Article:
Sceptics welcome at the Passivhaus Conference
Initially used by a few enthusiasts at the grassroots level, Passivhaus has demonstrated its effectiveness in delivering comfortable, low energy homes - and its potential in a low carbon future. We spoke to Emma Osmundsen who champions low energy and healthy design, and has been instrumental in promoting the Passivhaus standard in the UK.
Report from – Tom Harvey
Among the people that Emma Osmundsen, the Chair of this year’s UK Passivhaus Conference, is hoping to see at the conference are the sceptics – those who still can’t quite believe the levels of performance that Passivhaus buildings deliver, or who think these must come at a high cost.
Passivhaus buildings are designed and constructed to a standard that was developed in Germany. They provide a high level of occupant comfort while using very little energy for heating and cooling, and can be certified through a quality assurance process. “Post-occupancy and monitoring findings for UK Passivhaus buildings going back for the last 25 years provide plenty of evidence to demonstrate that the standard works,” says Osmundsen, Shadow Director (Development) at Exeter City Council.
An early role in social housing
The numbers and popularity of Passivhaus buildings has grown steadily in that time, despite there being no ‘top-down’ requirement for the standard to be used. Early adopters were interested individuals – often architects or environmental enthusiasts – and social housing developers who quickly identified the benefits in terms of a retained housing asset with energy and cost savings for tenants.
“Passivhaus has grown purely from a grassroots level,” says Osmundsen, “but we are now on the cusp of a shift in terms of scalability. In the last 2-3 years, private sector developers have begun to take an interest and we are seeing private homes in the market. The numbers are still relatively small in terms of the quantum of private housing coming forward, but the increased numbers of Passivhaus buildings and products in the marketplace could well be a catalyst for further growth in the sector.”
Stronger supply chain
The demanding standard to which Passivhaus buildings must be constructed does incur some additional capital costs, but as the sector grows these are being reduced and in some cases eliminated. “We are on our fourth generation of Passivhaus development here in Exeter,” says Osmundsen, “and building costs have certainly dropped from where we started 8 years ago. This is because we now have a much stronger supply chain in the UK, which is driving down the costs of a lot of Passivhaus components, particularly windows and doors.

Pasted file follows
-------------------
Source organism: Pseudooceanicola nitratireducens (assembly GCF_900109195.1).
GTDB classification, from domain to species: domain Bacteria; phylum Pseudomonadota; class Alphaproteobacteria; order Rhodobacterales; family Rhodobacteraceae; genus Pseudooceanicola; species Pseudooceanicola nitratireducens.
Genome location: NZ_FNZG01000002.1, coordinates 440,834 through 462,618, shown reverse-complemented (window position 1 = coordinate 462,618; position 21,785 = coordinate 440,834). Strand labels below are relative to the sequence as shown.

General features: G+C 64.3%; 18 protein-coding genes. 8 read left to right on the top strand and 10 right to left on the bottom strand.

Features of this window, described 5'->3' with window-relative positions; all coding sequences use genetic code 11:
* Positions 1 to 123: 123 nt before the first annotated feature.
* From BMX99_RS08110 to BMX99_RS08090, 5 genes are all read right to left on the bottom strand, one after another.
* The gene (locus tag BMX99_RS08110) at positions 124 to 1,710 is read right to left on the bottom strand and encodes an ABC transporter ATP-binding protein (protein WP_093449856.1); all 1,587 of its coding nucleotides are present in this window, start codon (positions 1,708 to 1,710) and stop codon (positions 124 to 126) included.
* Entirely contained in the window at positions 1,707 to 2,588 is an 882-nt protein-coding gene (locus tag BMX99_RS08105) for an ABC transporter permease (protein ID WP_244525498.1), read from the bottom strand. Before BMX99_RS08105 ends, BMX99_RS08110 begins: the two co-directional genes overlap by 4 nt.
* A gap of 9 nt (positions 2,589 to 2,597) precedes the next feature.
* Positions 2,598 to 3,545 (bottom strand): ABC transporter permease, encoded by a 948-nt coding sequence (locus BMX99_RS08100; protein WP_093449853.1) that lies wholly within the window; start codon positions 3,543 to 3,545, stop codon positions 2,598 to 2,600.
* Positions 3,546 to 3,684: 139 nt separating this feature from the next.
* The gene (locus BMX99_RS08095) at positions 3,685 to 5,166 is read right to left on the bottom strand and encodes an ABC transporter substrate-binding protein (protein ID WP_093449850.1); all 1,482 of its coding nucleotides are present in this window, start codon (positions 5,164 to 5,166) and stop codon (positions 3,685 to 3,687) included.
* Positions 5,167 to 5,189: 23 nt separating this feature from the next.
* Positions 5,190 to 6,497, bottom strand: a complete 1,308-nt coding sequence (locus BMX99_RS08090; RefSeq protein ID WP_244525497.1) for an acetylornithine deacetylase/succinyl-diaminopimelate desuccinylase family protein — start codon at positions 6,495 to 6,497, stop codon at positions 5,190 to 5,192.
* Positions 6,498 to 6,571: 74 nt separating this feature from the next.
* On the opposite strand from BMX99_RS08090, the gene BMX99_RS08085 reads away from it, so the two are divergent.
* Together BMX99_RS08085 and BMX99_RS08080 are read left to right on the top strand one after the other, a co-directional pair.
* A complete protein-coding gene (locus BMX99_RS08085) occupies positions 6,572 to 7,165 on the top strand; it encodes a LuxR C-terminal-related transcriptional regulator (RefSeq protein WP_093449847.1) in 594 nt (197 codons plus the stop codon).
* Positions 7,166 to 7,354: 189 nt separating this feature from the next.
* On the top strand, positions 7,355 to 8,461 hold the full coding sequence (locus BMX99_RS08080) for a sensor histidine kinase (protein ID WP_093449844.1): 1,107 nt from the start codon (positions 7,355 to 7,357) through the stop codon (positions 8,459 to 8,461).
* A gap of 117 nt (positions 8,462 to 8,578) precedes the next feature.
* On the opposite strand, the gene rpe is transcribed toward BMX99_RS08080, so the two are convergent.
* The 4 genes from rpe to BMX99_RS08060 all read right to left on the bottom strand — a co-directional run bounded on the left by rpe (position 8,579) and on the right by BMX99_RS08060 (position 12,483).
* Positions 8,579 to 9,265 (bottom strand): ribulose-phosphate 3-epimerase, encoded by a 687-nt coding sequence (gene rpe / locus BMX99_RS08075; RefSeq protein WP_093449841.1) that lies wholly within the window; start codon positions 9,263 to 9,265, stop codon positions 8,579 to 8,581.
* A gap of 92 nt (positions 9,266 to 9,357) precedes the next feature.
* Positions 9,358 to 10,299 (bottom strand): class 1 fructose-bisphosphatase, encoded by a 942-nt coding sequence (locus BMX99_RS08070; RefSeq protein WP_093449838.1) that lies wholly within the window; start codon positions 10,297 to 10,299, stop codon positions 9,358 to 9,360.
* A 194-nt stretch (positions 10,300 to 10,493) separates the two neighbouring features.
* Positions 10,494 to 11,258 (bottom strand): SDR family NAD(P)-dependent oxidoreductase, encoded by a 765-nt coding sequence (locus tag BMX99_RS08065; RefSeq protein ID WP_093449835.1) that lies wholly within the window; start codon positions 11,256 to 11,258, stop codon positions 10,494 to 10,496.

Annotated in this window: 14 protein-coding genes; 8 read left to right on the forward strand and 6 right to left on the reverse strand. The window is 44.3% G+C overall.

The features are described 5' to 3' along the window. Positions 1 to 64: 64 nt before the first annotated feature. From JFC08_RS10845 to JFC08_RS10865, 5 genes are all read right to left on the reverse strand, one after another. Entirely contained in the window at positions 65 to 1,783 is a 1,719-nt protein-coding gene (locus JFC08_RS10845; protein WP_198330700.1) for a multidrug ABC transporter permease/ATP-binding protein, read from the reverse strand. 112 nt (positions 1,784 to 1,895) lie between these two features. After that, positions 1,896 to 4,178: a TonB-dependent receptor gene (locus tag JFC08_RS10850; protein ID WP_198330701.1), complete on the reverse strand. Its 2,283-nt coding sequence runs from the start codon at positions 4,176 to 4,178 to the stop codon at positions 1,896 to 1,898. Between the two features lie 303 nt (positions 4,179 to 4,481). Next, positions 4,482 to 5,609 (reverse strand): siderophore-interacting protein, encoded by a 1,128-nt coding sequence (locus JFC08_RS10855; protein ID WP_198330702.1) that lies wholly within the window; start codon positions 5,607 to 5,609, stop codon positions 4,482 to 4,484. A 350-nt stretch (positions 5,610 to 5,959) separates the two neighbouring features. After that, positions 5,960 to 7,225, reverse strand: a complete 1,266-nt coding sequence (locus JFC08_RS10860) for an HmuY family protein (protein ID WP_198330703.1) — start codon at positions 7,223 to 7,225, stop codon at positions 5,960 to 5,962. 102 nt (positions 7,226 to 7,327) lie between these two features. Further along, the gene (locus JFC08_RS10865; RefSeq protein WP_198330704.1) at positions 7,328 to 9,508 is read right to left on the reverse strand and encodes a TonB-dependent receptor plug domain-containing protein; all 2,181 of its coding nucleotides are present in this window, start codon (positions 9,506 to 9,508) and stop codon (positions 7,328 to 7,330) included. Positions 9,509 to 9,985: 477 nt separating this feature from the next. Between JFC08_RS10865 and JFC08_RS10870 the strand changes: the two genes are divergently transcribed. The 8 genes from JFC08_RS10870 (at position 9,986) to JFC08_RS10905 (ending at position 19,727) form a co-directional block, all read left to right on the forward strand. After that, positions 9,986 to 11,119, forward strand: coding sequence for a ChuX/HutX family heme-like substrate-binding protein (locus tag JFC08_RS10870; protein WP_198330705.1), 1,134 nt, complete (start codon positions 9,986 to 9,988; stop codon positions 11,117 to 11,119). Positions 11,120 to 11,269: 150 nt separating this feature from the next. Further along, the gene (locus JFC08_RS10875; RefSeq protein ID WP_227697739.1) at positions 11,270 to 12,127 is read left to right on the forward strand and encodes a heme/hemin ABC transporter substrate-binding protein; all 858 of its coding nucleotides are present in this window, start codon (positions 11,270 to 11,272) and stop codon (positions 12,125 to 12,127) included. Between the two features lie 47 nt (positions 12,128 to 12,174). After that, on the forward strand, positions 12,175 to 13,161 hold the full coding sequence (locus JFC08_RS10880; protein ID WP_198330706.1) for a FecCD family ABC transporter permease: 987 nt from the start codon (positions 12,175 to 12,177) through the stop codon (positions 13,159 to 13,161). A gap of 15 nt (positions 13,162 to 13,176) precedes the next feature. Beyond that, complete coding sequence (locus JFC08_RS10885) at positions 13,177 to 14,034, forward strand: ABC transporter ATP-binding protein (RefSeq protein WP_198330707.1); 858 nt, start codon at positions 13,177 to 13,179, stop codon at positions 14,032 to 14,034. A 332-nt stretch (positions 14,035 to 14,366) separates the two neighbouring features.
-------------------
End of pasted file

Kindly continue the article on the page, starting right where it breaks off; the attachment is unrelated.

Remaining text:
“When we are developing numerous Passivhaus homes on a number of sites, we are able to deliver them at more conventional build costs, but for smaller scale developments you will typically still pay a slight premium in terms of a capital cost. This, however, is easily mitigated by reduced life cycle running costs.
Badge of quality
“We are also seeing more and more people asking about Passivhaus,” says Osmundsen. “Many have concerns about quality, particularly in view of recent evidence that some volume housebuilders are not delivering homes that are built to last. People want well built homes that are fit for purpose and safe and healthy. The Passivhaus standard is very much seen as a guarantee - a kind of ‘Mercedes Benz badge’ - of quality”.
Despite this recent growth in the Passivhaus sector, homes of this standard are not easy for private buyers to find because there are not still enough being built for the private housing market. So, another group of people that Emma Osmundsen is particularly looking forward to greeting at the forthcoming conference are the students – both those who will be the clients of the future, and the designers and engineers who will deliver the high quality, low carbon, reduced running cost homes of the future.
“To deliver buildings to this standard,” she says, “you need construction professionals who fully understand the different level of sequencing needed in terms of how you construct buildings, and the need to integrate architectural design with mechanical and electrical systems.”
Getting to the nitty gritty
The future is very much the theme of the conference, with an impressive line-up of speakers discussing Passivhaus’ role in delivering energy-efficient building solutions to meet zero carbon targets. It will also cater for those who are now considering or are already involved in Passivhaus projects, getting into the nitty gritty of detail and best practice with tech tasters delivered by Passivhaus professionals. These will include tips and tricks on designing out overheating, maintaining quality assurance on site, and successfully delivering complex and large-scale schemes.
The 2017 UK Passivhaus Conference is on 24 October at the Business Design Centre in London.